What you need to know
- SwiftUI is Apple's way of making it easier for developers to create apps for multiple platforms.
- The SwiftUI team's engineering director has been speaking about how it came about.
- The discussion lasts almost an hour and is a must-listen for developers.
Josh Shaffer Is a name you might not be familiar with, but you probably should be. Over the years he's had his fingers in different iPhone and Apple Watch bits and pieces. The chances are you're using software he's worked on without even knowing it. Now he's heading the SwiftUI team at Apple and you can hear all about it in the latest Swift by Sundell podcast episode.
The podcast covers everything from the creation of SwiftUI to how it's changing the way apps are being created. Developers – or those interested in how development takes place in a SwiftUI world – should set aside an hour and take this in. It'll be time well spent.
When you've listened to this episode – episode 59 – do yourself a favor and subscribe. There's a whole back catalog of podcast episodes to enjoy, too!
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Oliver Haslam has written about Apple and the wider technology business for more than a decade with bylines on How-To Geek, PC Mag, iDownloadBlog, and many more. He has also been published in print for Macworld, including cover stories. At iMore, Oliver is involved in daily news coverage and, not being short of opinions, has been known to 'explain' those thoughts in more detail, too.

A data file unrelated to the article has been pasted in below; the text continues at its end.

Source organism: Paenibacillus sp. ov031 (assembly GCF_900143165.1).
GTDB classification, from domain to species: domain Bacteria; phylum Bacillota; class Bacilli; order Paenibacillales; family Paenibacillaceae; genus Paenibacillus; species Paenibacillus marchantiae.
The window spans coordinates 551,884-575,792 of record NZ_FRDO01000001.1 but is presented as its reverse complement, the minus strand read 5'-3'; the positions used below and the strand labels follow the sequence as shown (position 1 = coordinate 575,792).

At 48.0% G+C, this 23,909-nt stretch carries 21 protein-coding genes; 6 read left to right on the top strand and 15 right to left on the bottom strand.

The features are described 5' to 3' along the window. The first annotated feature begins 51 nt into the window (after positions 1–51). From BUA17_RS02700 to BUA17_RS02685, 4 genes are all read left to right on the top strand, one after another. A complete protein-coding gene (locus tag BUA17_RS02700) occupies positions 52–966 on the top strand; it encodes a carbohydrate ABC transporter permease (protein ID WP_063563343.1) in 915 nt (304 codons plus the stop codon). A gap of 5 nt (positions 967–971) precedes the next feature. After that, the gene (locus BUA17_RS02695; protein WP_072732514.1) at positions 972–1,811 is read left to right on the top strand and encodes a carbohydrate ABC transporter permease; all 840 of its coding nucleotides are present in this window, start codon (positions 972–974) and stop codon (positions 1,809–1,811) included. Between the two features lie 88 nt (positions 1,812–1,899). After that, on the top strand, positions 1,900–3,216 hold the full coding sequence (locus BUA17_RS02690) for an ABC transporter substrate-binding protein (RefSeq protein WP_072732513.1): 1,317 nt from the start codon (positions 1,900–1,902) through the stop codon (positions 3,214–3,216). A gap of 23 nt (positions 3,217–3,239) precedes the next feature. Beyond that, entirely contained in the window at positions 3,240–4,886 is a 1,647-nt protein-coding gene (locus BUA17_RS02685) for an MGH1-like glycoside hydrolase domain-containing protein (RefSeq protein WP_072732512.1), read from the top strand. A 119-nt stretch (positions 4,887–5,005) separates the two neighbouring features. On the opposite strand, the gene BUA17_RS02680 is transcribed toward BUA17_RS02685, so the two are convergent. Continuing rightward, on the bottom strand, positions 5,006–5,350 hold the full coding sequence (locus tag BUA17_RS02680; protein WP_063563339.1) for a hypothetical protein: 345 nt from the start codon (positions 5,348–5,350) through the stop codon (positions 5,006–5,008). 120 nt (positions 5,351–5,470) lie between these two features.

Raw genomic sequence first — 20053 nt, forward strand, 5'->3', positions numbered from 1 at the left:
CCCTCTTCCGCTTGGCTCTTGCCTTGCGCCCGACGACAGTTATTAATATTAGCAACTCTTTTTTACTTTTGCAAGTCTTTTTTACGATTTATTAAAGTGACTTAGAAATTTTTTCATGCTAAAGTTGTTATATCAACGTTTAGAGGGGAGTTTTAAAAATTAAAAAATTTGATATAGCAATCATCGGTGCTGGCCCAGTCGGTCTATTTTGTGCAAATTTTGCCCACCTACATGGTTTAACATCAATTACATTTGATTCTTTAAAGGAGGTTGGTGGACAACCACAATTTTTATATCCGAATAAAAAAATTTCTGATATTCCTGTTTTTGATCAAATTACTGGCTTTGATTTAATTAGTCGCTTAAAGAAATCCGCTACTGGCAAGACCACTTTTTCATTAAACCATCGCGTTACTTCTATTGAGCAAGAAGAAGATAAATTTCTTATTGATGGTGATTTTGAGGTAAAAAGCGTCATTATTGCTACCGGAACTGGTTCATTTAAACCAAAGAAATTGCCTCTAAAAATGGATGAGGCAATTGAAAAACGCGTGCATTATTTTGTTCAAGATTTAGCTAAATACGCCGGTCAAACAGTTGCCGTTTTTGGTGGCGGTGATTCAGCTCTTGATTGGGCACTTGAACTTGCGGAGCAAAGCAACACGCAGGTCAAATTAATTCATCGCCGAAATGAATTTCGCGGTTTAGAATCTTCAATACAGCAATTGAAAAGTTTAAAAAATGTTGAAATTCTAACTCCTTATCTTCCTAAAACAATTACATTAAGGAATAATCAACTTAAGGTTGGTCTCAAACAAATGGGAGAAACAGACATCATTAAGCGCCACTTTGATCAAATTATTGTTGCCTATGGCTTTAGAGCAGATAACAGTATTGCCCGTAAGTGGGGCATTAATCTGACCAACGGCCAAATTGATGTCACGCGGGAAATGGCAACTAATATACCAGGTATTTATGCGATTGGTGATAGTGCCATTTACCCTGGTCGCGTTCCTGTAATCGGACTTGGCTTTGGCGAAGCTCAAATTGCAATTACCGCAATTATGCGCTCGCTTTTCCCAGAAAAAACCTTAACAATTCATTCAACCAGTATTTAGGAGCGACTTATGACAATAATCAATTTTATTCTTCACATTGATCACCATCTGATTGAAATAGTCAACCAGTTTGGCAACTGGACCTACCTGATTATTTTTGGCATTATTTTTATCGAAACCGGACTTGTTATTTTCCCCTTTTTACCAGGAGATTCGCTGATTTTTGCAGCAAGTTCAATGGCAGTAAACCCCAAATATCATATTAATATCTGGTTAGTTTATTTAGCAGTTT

Having grown up using PCs and spending far too much money on graphics card and flashy RAM, Oliver switched to the Mac with a G5 iMac and hasn't looked back. Since then he's seen the growth of the smartphone world, backed by iPhone, and new product categories come and go. Current expertise includes iOS, macOS, streaming services, and pretty much anything that has a battery or plugs into a wall. Oliver also covers mobile gaming for iMore, with Apple Arcade a particular focus. He's been gaming since the Atari 2600 days and still struggles to comprehend the fact he can play console quality titles on his pocket computer.